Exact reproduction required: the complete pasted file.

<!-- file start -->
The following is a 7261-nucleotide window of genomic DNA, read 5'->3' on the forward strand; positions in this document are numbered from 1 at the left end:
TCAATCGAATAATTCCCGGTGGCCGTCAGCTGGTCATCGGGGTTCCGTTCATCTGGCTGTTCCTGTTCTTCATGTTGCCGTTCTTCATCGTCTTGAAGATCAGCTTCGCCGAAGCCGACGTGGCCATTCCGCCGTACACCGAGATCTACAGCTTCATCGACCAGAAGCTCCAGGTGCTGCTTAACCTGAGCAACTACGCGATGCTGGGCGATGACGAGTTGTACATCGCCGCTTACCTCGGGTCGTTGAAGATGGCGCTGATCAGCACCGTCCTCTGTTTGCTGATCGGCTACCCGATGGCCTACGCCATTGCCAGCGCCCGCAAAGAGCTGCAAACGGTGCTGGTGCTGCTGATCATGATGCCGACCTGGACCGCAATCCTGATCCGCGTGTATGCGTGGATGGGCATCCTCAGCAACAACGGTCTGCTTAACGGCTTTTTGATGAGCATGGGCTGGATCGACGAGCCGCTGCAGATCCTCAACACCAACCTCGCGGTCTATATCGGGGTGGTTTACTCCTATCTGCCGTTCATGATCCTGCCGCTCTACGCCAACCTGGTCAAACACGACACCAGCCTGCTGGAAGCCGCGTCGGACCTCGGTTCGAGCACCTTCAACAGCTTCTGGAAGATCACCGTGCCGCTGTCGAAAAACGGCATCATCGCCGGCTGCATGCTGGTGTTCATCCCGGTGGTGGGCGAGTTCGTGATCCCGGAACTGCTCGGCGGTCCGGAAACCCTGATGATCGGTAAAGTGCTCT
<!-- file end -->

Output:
The following is a 7261-nucleotide window of genomic DNA, read 5'->3' on the forward strand; positions in this document are numbered from 1 at the left end:
TCAATCGAATAATTCCCGGTGGCCGTCAGCTGGTCATCGGGGTTCCGTTCATCTGGCTGTTCCTGTTCTTCATGTTGCCGTTCTTCATCGTCTTGAAGATCAGCTTCGCCGAAGCCGACGTGGCCATTCCGCCGTACACCGAGATCTACAGCTTCATCGACCAGAAGCTCCAGGTGCTGCTTAACCTGAGCAACTACGCGATGCTGGGCGATGACGAGTTGTACATCGCCGCTTACCTCGGGTCGTTGAAGATGGCGCTGATCAGCACCGTCCTCTGTTTGCTGATCGGCTACCCGATGGCCTACGCCATTGCCAGCGCCCGCAAAGAGCTGCAAACGGTGCTGGTGCTGCTGATCATGATGCCGACCTGGACCGCAATCCTGATCCGCGTGTATGCGTGGATGGGCATCCTCAGCAACAACGGTCTGCTTAACGGCTTTTTGATGAGCATGGGCTGGATCGACGAGCCGCTGCAGATCCTCAACACCAACCTCGCGGTCTATATCGGGGTGGTTTACTCCTATCTGCCGTTCATGATCCTGCCGCTCTACGCCAACCTGGTCAAACACGACACCAGCCTGCTGGAAGCCGCGTCGGACCTCGGTTCGAGCACCTTCAACAGCTTCTGGAAGATCACCGTGCCGCTGTCGAAAAACGGCATCATCGCCGGCTGCATGCTGGTGTTCATCCCGGTGGTGGGCGAGTTCGTGATCCCGGAACTGCTCGGCGGTCCGGAAACCCTGATGATCGGTAAAGTGCTCT